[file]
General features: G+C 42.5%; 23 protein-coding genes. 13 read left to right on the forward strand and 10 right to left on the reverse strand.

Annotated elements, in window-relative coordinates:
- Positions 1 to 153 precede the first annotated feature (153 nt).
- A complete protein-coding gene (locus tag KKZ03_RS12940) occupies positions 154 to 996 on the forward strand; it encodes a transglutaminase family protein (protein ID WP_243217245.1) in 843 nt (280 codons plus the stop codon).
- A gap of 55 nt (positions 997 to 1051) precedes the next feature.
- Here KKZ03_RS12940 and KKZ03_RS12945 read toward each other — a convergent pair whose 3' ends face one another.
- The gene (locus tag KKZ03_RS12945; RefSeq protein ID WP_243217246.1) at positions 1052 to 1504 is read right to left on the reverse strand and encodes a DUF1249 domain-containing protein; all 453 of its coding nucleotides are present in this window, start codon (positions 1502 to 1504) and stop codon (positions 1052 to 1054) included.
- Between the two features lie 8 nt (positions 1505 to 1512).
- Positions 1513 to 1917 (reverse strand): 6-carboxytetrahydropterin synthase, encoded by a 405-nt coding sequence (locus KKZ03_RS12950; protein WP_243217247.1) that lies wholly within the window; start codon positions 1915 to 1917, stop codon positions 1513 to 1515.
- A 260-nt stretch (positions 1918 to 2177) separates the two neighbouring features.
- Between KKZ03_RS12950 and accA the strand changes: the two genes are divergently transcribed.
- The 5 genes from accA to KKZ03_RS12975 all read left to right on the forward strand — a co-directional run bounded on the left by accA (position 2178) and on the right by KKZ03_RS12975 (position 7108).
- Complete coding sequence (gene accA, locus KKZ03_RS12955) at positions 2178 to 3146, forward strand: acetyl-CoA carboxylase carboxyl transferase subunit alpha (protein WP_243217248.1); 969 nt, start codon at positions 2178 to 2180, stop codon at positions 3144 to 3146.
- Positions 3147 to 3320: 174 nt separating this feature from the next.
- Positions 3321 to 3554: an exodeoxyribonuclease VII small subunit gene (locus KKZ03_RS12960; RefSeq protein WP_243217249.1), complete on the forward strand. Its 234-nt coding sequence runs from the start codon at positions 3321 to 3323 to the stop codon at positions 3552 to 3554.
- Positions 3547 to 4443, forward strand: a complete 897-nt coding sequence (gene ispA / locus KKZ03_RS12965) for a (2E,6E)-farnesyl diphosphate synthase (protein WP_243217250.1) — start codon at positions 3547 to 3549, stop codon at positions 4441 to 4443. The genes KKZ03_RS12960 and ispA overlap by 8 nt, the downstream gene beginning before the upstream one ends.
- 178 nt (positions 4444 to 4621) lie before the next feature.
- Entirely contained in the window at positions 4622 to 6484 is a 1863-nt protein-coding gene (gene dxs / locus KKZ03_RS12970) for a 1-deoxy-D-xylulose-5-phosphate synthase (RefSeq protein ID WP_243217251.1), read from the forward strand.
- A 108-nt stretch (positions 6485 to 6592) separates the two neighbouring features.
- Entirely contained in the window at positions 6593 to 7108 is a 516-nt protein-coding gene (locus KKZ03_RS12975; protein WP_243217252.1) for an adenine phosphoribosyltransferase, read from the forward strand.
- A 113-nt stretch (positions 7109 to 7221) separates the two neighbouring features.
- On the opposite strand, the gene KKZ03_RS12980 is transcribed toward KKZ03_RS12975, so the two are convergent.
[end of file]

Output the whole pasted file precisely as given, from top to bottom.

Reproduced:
General features: G+C 42.5%; 23 protein-coding genes. 13 read left to right on the forward strand and 10 right to left on the reverse strand.

Annotated elements, in window-relative coordinates:
- Positions 1 to 153 precede the first annotated feature (153 nt).
- A complete protein-coding gene (locus tag KKZ03_RS12940) occupies positions 154 to 996 on the forward strand; it encodes a transglutaminase family protein (protein ID WP_243217245.1) in 843 nt (280 codons plus the stop codon).
- A gap of 55 nt (positions 997 to 1051) precedes the next feature.
- Here KKZ03_RS12940 and KKZ03_RS12945 read toward each other — a convergent pair whose 3' ends face one another.
- The gene (locus tag KKZ03_RS12945; RefSeq protein ID WP_243217246.1) at positions 1052 to 1504 is read right to left on the reverse strand and encodes a DUF1249 domain-containing protein; all 453 of its coding nucleotides are present in this window, start codon (positions 1502 to 1504) and stop codon (positions 1052 to 1054) included.
- Between the two features lie 8 nt (positions 1505 to 1512).
- Positions 1513 to 1917 (reverse strand): 6-carboxytetrahydropterin synthase, encoded by a 405-nt coding sequence (locus KKZ03_RS12950; protein WP_243217247.1) that lies wholly within the window; start codon positions 1915 to 1917, stop codon positions 1513 to 1515.
- A 260-nt stretch (positions 1918 to 2177) separates the two neighbouring features.
- Between KKZ03_RS12950 and accA the strand changes: the two genes are divergently transcribed.
- The 5 genes from accA to KKZ03_RS12975 all read left to right on the forward strand — a co-directional run bounded on the left by accA (position 2178) and on the right by KKZ03_RS12975 (position 7108).
- Complete coding sequence (gene accA, locus KKZ03_RS12955) at positions 2178 to 3146, forward strand: acetyl-CoA carboxylase carboxyl transferase subunit alpha (protein WP_243217248.1); 969 nt, start codon at positions 2178 to 2180, stop codon at positions 3144 to 3146.
- Positions 3147 to 3320: 174 nt separating this feature from the next.
- Positions 3321 to 3554: an exodeoxyribonuclease VII small subunit gene (locus KKZ03_RS12960; RefSeq protein WP_243217249.1), complete on the forward strand. Its 234-nt coding sequence runs from the start codon at positions 3321 to 3323 to the stop codon at positions 3552 to 3554.
- Positions 3547 to 4443, forward strand: a complete 897-nt coding sequence (gene ispA / locus KKZ03_RS12965) for a (2E,6E)-farnesyl diphosphate synthase (protein WP_243217250.1) — start codon at positions 3547 to 3549, stop codon at positions 4441 to 4443. The genes KKZ03_RS12960 and ispA overlap by 8 nt, the downstream gene beginning before the upstream one ends.
- 178 nt (positions 4444 to 4621) lie before the next feature.
- Entirely contained in the window at positions 4622 to 6484 is a 1863-nt protein-coding gene (gene dxs / locus KKZ03_RS12970) for a 1-deoxy-D-xylulose-5-phosphate synthase (RefSeq protein ID WP_243217251.1), read from the forward strand.
- A 108-nt stretch (positions 6485 to 6592) separates the two neighbouring features.
- Entirely contained in the window at positions 6593 to 7108 is a 516-nt protein-coding gene (locus KKZ03_RS12975; protein WP_243217252.1) for an adenine phosphoribosyltransferase, read from the forward strand.
- A 113-nt stretch (positions 7109 to 7221) separates the two neighbouring features.
- On the opposite strand, the gene KKZ03_RS12980 is transcribed toward KKZ03_RS12975, so the two are convergent.